The University of Alaska Board of Regents agreed to consider a proposal to consolidate the university system on July 30th. The choice came in response to Governor Mike Dunleavy’s line item veto in June that eliminated $136 million in funding from the University of Alaska system. Consolidation could be a way to help the UA system function with fewer resources. Chancellor Richard Caulfield discussed the future of the University of Alaska Southeast at a recent forum in Juneau.

“I have to say the 41-percent reduction in our general fund was quite a dramatic reduction,” he says. Consolidation would mean, for example, instead of having two schools of management one in Fairbanks and one in Anchorage, those programs would merge.

It’s not the first time the university has considered consolidation. Caulfield says the realities of managing a big system in a big state have prevented such a merger previously. But this budget reality is different. UA president Jim Johnsen asked the chancellors of each University to plan for a proportional reduction of the overall cuts. For UAS that means $10 million dollars. Caulfield says that likely includes a reduction of about 40 faculty and staff positions system-wide, alongside other reductions.

The Board of Regents declared financial exigency in July. In part, that means the university can dismiss faculty and staff on much shorter notice than normal circumstances allow. And for everyone involved the uncertainty throughout the legislative process makes planning more difficult. Leslie Gordon is the campus director at the UAS Sitka campus.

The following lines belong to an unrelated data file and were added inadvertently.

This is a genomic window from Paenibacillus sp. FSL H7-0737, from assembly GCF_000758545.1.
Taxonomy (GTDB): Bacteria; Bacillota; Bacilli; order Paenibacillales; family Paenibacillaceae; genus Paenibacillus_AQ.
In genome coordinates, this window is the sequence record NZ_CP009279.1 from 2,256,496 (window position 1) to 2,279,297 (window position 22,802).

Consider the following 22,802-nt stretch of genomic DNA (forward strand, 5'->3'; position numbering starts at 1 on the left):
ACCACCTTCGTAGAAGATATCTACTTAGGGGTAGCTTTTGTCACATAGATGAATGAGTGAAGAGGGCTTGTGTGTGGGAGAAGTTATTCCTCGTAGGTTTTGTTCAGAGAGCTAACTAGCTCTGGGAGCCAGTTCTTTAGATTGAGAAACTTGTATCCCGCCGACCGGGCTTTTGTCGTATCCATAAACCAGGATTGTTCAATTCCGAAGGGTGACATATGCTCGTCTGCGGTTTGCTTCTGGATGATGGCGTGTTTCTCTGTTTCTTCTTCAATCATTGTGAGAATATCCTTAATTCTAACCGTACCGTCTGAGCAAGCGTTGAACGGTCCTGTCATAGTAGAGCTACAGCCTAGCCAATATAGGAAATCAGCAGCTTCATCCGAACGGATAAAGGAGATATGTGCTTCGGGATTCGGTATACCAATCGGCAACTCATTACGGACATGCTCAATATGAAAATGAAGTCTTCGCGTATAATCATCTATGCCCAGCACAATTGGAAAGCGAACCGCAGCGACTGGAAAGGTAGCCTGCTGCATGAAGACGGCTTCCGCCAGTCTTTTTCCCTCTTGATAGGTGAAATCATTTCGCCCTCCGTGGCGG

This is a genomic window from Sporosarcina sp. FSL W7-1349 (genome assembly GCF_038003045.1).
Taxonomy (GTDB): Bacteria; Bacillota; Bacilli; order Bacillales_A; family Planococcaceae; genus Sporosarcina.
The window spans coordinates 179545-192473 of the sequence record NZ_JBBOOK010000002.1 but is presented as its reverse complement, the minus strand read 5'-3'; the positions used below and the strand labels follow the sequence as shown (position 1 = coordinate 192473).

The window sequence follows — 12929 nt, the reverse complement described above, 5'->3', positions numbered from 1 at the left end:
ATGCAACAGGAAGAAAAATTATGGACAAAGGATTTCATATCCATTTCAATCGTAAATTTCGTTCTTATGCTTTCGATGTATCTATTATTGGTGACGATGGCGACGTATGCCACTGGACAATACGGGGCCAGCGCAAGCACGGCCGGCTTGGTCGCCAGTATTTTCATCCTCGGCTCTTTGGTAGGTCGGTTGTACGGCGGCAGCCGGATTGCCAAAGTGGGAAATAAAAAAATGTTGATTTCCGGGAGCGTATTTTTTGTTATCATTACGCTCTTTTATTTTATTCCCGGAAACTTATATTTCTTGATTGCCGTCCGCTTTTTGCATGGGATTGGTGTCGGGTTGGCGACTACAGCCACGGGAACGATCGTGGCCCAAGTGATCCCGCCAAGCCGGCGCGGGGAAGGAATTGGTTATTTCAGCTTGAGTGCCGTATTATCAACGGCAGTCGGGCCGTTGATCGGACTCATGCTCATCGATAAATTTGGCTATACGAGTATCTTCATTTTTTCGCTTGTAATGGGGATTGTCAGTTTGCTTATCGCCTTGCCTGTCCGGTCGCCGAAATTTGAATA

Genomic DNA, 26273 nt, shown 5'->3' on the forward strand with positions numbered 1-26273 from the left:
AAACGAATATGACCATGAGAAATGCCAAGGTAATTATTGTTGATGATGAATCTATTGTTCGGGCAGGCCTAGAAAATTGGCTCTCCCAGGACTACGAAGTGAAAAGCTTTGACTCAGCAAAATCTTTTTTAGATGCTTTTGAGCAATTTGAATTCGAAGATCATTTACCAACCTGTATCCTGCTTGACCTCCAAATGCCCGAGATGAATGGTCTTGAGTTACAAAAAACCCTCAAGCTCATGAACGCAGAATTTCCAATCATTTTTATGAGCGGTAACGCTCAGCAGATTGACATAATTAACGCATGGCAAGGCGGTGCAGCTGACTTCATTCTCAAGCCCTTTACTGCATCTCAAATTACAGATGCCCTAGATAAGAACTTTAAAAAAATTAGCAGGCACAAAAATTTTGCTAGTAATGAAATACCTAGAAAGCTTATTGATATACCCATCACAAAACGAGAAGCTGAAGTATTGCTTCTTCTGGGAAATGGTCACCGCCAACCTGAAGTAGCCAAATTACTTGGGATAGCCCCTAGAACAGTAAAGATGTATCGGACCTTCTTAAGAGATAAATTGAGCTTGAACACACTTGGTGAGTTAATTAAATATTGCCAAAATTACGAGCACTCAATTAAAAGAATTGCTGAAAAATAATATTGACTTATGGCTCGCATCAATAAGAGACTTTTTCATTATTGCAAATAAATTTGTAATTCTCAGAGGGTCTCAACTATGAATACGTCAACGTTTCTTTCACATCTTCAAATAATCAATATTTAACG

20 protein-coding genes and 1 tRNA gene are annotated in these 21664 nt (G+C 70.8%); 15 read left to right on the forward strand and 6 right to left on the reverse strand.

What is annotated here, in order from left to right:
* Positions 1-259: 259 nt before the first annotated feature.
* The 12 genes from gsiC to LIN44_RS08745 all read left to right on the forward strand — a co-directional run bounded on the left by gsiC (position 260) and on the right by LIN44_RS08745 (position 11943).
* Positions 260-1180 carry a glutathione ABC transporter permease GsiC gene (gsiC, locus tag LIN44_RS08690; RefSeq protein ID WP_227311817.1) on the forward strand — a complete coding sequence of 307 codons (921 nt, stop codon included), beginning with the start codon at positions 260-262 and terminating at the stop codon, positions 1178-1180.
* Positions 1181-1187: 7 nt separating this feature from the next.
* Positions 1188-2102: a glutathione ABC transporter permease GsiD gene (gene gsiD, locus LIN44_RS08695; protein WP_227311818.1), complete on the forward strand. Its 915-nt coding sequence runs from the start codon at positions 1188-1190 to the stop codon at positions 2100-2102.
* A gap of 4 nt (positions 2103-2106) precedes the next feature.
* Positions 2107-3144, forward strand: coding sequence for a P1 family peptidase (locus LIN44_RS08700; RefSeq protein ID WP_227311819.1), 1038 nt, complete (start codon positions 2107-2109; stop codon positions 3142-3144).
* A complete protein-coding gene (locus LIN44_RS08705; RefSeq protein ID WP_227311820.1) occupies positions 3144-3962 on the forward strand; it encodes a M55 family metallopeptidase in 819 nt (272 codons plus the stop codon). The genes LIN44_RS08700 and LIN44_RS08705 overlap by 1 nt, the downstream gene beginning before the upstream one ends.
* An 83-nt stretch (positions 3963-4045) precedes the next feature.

“At this point it’s really hard to know exactly what that will mean because it’s all a plan and a concept,” Gordon says.

That uncertainty comes from a few places: the state legislature passed a budget that restores much of the university funding, but it still awaits a signature from the governor. And the Board of Regents has yet to come up with a final plan for how it will manage the cuts, regardless of how severe they end up being. Chancellor Caulfield recognizes the big changes to come, but still can’t say exactly what the landscape looks like.

“With all of this swirl of budget activity, the uncertainty has been very very difficult for all of us, for students, for faculty, for staff, just simply not knowing what the budget will look like,” Caulfield says.

To top things off, the fiscal year is already a month underway. That means the university has to keep operating without knowing exactly what budget it has to worth with. And it’s been taking its toll on campus.

“I think people feel uneasy, unsettled,” Gordon said. “I’ve heard people say I just want a decision I want to know what’s going to happen, I want to know what the future is.”

But one thing Gordon is sure about?

“Fall semester is happening and going on as usual, we’re still registering students, we’re planning for fall semester,” she says.

Students can count on classes to attend  in person or online this fall. The Board of Regents will consider consolidation strategies at its next meeting mid-September.